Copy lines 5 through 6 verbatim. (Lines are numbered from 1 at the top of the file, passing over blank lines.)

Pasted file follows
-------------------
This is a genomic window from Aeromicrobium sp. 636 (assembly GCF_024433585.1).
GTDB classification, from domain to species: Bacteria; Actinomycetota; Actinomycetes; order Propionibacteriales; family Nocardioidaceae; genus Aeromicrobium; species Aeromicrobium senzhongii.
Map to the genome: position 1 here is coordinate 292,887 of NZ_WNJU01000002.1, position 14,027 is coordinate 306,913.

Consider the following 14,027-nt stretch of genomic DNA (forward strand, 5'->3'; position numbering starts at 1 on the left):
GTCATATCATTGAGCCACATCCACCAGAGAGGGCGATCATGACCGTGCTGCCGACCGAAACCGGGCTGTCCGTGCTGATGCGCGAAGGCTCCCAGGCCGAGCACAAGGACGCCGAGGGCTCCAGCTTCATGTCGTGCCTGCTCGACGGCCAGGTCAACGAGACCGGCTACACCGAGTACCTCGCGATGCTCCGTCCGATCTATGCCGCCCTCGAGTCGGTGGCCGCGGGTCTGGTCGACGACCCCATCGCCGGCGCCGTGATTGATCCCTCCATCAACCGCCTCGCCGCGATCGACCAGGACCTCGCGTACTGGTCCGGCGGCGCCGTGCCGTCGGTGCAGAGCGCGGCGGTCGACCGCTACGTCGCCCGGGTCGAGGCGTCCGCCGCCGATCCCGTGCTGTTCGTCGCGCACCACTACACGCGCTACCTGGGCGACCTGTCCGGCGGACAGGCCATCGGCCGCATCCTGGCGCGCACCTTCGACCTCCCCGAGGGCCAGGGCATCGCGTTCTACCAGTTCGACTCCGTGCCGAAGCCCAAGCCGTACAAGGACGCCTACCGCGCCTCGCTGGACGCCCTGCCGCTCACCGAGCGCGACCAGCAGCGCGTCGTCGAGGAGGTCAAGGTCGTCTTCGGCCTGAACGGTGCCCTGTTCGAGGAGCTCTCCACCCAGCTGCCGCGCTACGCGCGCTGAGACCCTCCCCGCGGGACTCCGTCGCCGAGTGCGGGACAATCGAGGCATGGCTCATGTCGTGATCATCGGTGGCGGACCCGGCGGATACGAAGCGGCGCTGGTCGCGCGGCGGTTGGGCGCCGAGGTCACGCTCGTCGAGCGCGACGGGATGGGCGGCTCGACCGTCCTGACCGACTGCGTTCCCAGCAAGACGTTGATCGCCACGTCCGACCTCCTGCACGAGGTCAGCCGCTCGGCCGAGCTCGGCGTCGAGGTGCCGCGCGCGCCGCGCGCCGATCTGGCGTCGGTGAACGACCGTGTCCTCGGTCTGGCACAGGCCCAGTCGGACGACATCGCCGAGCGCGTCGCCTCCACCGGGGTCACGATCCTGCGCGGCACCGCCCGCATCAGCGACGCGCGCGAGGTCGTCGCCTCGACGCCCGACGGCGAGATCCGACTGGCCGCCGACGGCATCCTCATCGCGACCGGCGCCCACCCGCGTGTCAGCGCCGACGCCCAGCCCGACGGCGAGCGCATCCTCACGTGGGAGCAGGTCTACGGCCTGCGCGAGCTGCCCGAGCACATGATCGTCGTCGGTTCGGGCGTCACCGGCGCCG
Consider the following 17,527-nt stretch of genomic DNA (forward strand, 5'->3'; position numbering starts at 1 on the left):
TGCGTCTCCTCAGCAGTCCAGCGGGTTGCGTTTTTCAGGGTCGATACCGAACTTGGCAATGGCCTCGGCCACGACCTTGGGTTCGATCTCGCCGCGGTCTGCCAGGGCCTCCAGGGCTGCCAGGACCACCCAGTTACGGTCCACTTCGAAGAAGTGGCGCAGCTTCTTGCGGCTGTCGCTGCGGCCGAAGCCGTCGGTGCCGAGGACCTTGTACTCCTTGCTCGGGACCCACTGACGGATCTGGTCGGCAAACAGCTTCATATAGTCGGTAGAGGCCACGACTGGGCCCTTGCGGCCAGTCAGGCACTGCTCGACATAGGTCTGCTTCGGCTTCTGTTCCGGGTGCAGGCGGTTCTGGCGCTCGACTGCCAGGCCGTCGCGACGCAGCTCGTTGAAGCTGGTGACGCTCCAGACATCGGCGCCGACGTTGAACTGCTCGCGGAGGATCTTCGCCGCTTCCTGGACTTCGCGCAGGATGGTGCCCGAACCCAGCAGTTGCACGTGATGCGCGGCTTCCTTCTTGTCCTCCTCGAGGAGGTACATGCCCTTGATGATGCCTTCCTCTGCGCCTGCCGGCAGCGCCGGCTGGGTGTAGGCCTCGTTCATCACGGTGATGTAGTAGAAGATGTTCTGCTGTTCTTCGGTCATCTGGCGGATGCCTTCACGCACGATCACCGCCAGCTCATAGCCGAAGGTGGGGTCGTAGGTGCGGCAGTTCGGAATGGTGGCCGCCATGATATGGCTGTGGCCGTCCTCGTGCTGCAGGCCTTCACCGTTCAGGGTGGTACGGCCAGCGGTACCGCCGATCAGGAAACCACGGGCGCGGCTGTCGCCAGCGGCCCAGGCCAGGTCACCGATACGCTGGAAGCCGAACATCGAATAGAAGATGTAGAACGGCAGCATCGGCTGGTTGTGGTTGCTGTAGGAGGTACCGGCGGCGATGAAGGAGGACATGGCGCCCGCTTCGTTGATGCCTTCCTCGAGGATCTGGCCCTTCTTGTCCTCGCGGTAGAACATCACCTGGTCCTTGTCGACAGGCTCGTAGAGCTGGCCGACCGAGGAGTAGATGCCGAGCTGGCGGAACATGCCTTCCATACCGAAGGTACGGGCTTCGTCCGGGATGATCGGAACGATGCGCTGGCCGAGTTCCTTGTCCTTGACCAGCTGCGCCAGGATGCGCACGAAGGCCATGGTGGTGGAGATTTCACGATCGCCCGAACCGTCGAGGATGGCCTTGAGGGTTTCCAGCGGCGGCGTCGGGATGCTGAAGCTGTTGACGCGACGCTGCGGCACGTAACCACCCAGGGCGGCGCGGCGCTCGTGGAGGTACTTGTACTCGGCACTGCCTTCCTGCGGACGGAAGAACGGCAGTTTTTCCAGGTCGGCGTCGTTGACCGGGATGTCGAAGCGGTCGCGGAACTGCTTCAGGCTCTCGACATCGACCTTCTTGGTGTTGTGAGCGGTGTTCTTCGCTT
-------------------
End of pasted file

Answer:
GTCATATCATTGAGCCACATCCACCAGAGAGGGCGATCATGACCGTGCTGCCGACCGAAACCGGGCTGTCCGTGCTGATGCGCGAAGGCTCCCAGGCCGAGCACAAGGACGCCGAGGGCTCCAGCTTCATGTCGTGCCTGCTCGACGGCCAGGTCAACGAGACCGGCTACACCGAGTACCTCGCGATGCTCCGTCCGATCTATGCCGCCCTCGAGTCGGTGGCCGCGGGTCTGGTCGACGACCCCATCGCCGGCGCCGTGATTGATCCCTCCATCAACCGCCTCGCCGCGATCGACCAGGACCTCGCGTACTGGTCCGGCGGCGCCGTGCCGTCGGTGCAGAGCGCGGCGGTCGACCGCTACGTCGCCCGGGTCGAGGCGTCCGCCGCCGATCCCGTGCTGTTCGTCGCGCACCACTACACGCGCTACCTGGGCGACCTGTCCGGCGGACAGGCCATCGGCCGCATCCTGGCGCGCACCTTCGACCTCCCCGAGGGCCAGGGCATCGCGTTCTACCAGTTCGACTCCGTGCCGAAGCCCAAGCCGTACAAGGACGCCTACCGCGCCTCGCTGGACGCCCTGCCGCTCACCGAGCGCGACCAGCAGCGCGTCGTCGAGGAGGTCAAGGTCGTCTTCGGCCTGAACGGTGCCCTGTTCGAGGAGCTCTCCACCCAGCTGCCGCGCTACGCGCGCTGAGACCCTCCCCGCGGGACTCCGTCGCCGAGTGCGGGACAATCGAGGCATGGCTCATGTCGTGATCATCGGTGGCGGACCCGGCGGATACGAAGCGGCGCTGGTCGCGCGGCGGTTGGGCGCCGAGGTCACGCTCGTCGAGCGCGACGGGATGGGCGGCTCGACCGTCCTGACCGACTGCGTTCCCAGCAAGACGTTGATCGCCACGTCCGACCTCCTGCACGAGGTCAGCCGCTCGGCCGAGCTCGGCGTCGAGGTGCCGCGCGCGCCGCGCGCCGATCTGGCGTCGGTGAACGACCGTGTCCTCGGTCTGGCACAGGCCCAGTCGGACGACATCGCCGAGCGCGTCGCCTCCACCGGGGTCACGATCCTGCGCGGCACCGCCCGCATCAGCGACGCGCGCGAGGTCGTCGCCTCGACGCCCGACGGCGAGATCCGACTGGCCGCCGACGGCATCCTCATCGCGACCGGCGCCCACCCGCGTGTCAGCGCCGACGCCCAGCCCGACGGCGAGCGCATCCTCACGTGGGAGCAGGTCTACGGCCTGCGCGAGCTGCCCGAGCACATGATCGTCGTCGGTTCGGGCGTCACCGGCGCCG
Consider the following 17,527-nt stretch of genomic DNA (forward strand, 5'->3'; position numbering starts at 1 on the left):